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|One Day name||Worcestershire Rapids|
|Overseas player(s)|| Azhar Ali |
Dwayne Bravo (T20)
Colin Munro (T20)
|Home ground||New Road|
|First-class debut|| Yorkshire |
|FP Trophy wins||1|
|VitalityHealth Twenty20 Cup wins||1|
|B&H Cup wins||1|
Worcestershire County Cricket Club is one of eighteen first-class county clubs within the domestic cricket structure of England and Wales. It represents the historic county of Worcestershire. Its Vitality Blast T20 team has been rebranded the Worcestershire Rapids, but the county is known by most fans as 'the Pears'. The club is based at New Road, Worcester. Founded in 1865, Worcestershire held minor status at first and was a prominent member of the early Minor Counties Championship in the 1890s, winning the competition three times. In 1899, the club joined the County Championship and the team was elevated to first-class status.Since then, Worcestershire have played in every top-level domestic cricket competition in England.
Cricket may have been played in Worcestershire during the 18th century, however the earliest reference to cricket in the county is 1829and the county cricket club was not formed until 1865.
A match on 28 August 1844 at Hartlebury Common between Worcestershire and Shropshire is the earliest known instance of a county team in Worcestershire. Two years later, XXII of Worcestershire played William Clarke's All-England Eleven at Powick Hams.
Worcestershire CCC was formed on 4 March 1865 at the Star Hotel in Worcester.
The club owes much to Paul Foley who was from a family of iron masters in Stourbridge. He also owned an agricultural estate at Stoke Edith in Herefordshire. He became involved with the club in the 1880s and helped to establish the Minor Counties Championship which began in 1895. Worcestershire shared the inaugural title with Durham and Norfolk before winning outright in 1896, 1897 and 1898.
With this success behind it, the club applied for first-class status and entered the County Championship in 1899. Worcestershire CCC played its initial first-class match versus Yorkshire CCC on 4, 5 & 6 May 1899.
The inclusion of Worcestershire increased the County Championship to 15 teams. At first they performed moderately despite the superb batting of Tip Foster, who could rarely play after 1901. Weak bowling on perfect New Road pitches was responsible for this, but in 1907 when Tip Foster played regularly for three months their batting, considering the difficulty of the pitches, was among the finest of any county team. Their best performance that year was an innings of 567 on a somewhat difficult pitch against Fielder and Blythe of Kent CCC. After that year, however, the batting was never strong enough to make up for woefully weak bowling.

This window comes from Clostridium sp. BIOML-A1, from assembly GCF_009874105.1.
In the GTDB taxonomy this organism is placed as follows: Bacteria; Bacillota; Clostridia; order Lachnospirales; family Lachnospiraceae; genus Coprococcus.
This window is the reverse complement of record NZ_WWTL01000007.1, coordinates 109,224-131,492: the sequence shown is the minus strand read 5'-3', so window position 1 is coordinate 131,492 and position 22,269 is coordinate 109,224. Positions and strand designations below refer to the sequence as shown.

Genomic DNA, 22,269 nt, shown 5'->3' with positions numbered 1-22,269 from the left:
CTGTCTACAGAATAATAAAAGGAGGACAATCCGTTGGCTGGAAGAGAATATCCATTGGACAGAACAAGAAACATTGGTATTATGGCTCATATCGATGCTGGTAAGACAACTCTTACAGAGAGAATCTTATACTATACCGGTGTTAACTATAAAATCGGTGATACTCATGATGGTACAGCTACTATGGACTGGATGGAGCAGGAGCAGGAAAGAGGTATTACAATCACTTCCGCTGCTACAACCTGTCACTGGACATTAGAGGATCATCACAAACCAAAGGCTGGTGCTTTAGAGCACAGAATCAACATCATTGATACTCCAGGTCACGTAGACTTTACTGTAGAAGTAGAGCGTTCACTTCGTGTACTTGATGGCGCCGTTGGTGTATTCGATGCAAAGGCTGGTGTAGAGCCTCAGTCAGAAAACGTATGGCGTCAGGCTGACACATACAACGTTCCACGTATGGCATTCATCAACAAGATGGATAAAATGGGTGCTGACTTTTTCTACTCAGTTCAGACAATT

Worcestershire were so weak the club could not compete in the Championship in 1919, and their form in 1920 – when they lost three successive games by an innings and over 200 runs – was probably the worst of any county side. Their form, with one remarkable exception, was woeful up to the early thirties. Fred Root, one of the first exponents of leg theory bowling, took over 1,500 wickets for the county and was a Test standard player in an otherwise fourth-rate team. In Cyril Walters and the Nawab of Pataudi the team acquired its first class batsmen since the Fosters, but both had to give up the game after playing brilliantly in 1933 – when the bowling was briefly very weak.
The emergence of Dick Howorth and Reg Perks in the 1930s, however, was built up so well that by 1947 Worcestershire were sufficiently strong in bowling to be competitive at county level even if their batting was not adequate for high honours. Roly Jenkins, with 183 wickets in 1949, gave them briefly the best attack in county cricket, but they soon declined again and their form in the 1950s was indifferent at best.
Their first period of great success came in the 1960s under the Presidency of Sir George Dowty and the captaincy of Don Kenyon, when the county won two County Championships thanks to the achievements of such players as Norman Gifford, Tom Graveney, Jack Flavell, Len Coldwell and Basil D'Oliveira. They were also losing finalist in the first ever Gillette Cup Final in 1963 – the inaugural limited overs knockout competition in England.In 1971 Worcestershire won their first ever Sunday League title thanks largely to the bowling of Vanburn Holder and the New Zealander Glenn Turner was instrumental in Worcestershire's third championship win in 1974. In the 1980s, the prodigious batting feats of Graeme Hick and the arrival of Ian Botham paved the way for two more county titles in 1988 and 1989 – the same year in which they beat the touring Australians inside two days. Worcestershire also won the Sunday League in 1987 and 1988.
Worcestershire's success continued into the 1990s, with a first ever success in the Benson and Hedges Cup in 1991, following final defeats in 1973, 1976 and 1990. Captained by Phil Neale, the Pears beat Lancashire by 65 runs in the final at Lord's, gaining revenge for defeat against Lancashire in the previous year's competition.Worcestershire's next title came in 1994 when they won the Natwest Trophy, beating arch-rivals Warwickshire in the final. Not only did they avenge their defeat at the hands of Warwickshire in the B&H Cup Final earlier that summer but it was also their first success in the competition after three previous final defeats. Worcestershire's best showing in the County Championship came in 1993 when they finished second to Middlesex. Worcestershire finished 15th in 1999, the final year of single division County Championship cricket, meaning they would start the new millennium in Division Two.